Health Bill will hamper delivery of critical services
THE recently published Health Service Amendment Bill will have a negative effect on service delivery at public health institutions, which most Zimbabweans turn to for health care, public health advocates say.
This will be caused by the disgruntlement of health workers whom the Bill seeks to stifle from speaking out or protesting their conditions of service.
The Health and Child Care ministry which drafted the Bill also failed to consult other stakeholders on the provisions,
according to healthcare advocates.
While health sector workers are seen as a playing a significant role in the attainment of universal health coverage, the move by Zimbabwe has been seen as a retrogressive step in achieving that goal by 2030.
The Bill, gazetted last Friday, seeks to amend the Health Service Act [Chapter 15:16] and align the Health Service Act to the Constitution by designating the health delivery service as a commission, a shift from the current board status.
It also provides for the functions of the commission.
The Bill discusses the parameters of collective job action by health professionals, prohibiting any job action that goes beyond 72 hours and criminalising incitement to strike.
“(2) Notwithstanding anything in the Labour Act [Chapter 28:01] — (a) the Health Service shall be deemed as an essential service referred to in section 65(3) of the Constitution; and (b) no collective job action whether lawful or unlawful shall continue for an uninterrupted period of 72 hours or for more than 72 hours in any given 14-
day period; and (c) notice of any collective job action must be given in writing 48 hours prior to the commencement
of such collective job action,” the Bill reads.
“(3) Any individual who is a member of the governing body of any trade union or representative body of members of the Health Service which incites or organises any job collective action contrary to sub-section 2(b) 25 or (c) shall be guilty of an offence and liable to a fine not exceeding level 10 or to imprisonment for a period no exceeding three years or to both such fine and such imprisonment.”
Community Working Group on Health executive director Itai Rusike said the provisions in the Bill will push away experienced health practitioners and erode the quality of service.
“I’m not sure it is the best way to address the human resource crisis Zimbabwe is facing. Our health workers have
been disgruntled for time and there has been a push factor. Coming up with a draconian law in the 21st century that
restricts job action is a sad development.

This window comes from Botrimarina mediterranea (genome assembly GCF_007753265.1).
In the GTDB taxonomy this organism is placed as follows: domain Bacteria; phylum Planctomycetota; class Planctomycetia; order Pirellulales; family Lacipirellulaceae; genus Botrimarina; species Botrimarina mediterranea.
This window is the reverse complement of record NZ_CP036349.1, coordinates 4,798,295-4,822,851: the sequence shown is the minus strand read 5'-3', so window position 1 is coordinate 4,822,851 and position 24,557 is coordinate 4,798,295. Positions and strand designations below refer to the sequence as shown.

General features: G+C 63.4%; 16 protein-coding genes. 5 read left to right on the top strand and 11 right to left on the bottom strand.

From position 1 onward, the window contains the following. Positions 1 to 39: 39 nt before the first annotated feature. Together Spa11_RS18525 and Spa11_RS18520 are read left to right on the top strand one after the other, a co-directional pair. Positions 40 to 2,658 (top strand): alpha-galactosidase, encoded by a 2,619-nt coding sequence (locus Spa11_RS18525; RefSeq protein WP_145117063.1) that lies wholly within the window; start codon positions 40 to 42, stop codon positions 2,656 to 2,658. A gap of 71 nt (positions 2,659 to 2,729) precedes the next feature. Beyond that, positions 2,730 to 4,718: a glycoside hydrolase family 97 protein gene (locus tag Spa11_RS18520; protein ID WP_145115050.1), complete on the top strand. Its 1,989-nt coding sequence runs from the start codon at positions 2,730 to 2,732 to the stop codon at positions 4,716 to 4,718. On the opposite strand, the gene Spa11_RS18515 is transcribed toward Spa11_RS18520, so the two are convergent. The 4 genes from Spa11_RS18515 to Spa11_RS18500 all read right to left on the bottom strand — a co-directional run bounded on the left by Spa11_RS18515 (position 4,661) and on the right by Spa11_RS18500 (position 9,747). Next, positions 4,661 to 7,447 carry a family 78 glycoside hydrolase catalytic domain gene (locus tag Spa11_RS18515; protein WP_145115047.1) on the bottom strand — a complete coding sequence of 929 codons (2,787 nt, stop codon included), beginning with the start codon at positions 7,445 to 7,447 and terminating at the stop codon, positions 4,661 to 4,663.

“Our health workers can go and work anywhere in the world, they will just leave because their services are sought after. Zimbabwe is going to face a catastrophe in the health sector and it is the poor who depend on public hospitals
who are going to suffer. The people who drafted the Bill do not get services from the public hospitals. Less than 10%
of citizens have medical aid, meaning over 90% depend on public health institutions,” Rusike said.
Over the years, Zimbabwe has experienced a significant number of strikes in the health sector, some of which dragged on for months and crippled service delivery.
In response, the government has reacted with threats towards striking doctors and nurses, refusing to pay them and at times evicting them from their official residence.
Rusike said health workers’ representatives and other stakeholders who could have meaningfully contributed to the Bill were not consulted.
“Some of us have been advocating for remuneration to be matched with what others in the region are getting. If you go to a Botswana health facility, you will find that a bulk of the workers there are Zimbabwean,” he said.
“There is no way we are going to achieve universal coverage of healthcare without health workers. Look at the city councils and how nurses have been resigning. The ministry of Health has to take a different approach and open
up the space for engagement.”
Zimbabwe Nurses Association president Enock Dongo said the unfortunate part was that the Bill was coming at a time when it was more appropriate to appreciate them for the work they have been doing, especially during the
“Instead, they are crafting more oppressive laws which will further demoralise the health workers. The consequences will lead to poor service delivery.
“No one was involved in this, it was a few individuals at the ministry of Health and those individuals will not be affected by this. It is oppressing the already oppressed and we are appealing to the highest office to stop this Bill to save the health delivery system,” Dongo said.
According to the Bill “A member of the Health Service is under an obligation, whilst employed by the Commission— to provide the professional skill, expertise, care and service expected of him or her as a member of the profession to which he or she belongs; during any collective job action, to provide the skill, expertise, care and service to patients in a medical emergency or needing critical or intensive care.”
And if the commission alleges that an individual member is in breach of these clauses, he or she shall be subject to a disciplinary authority.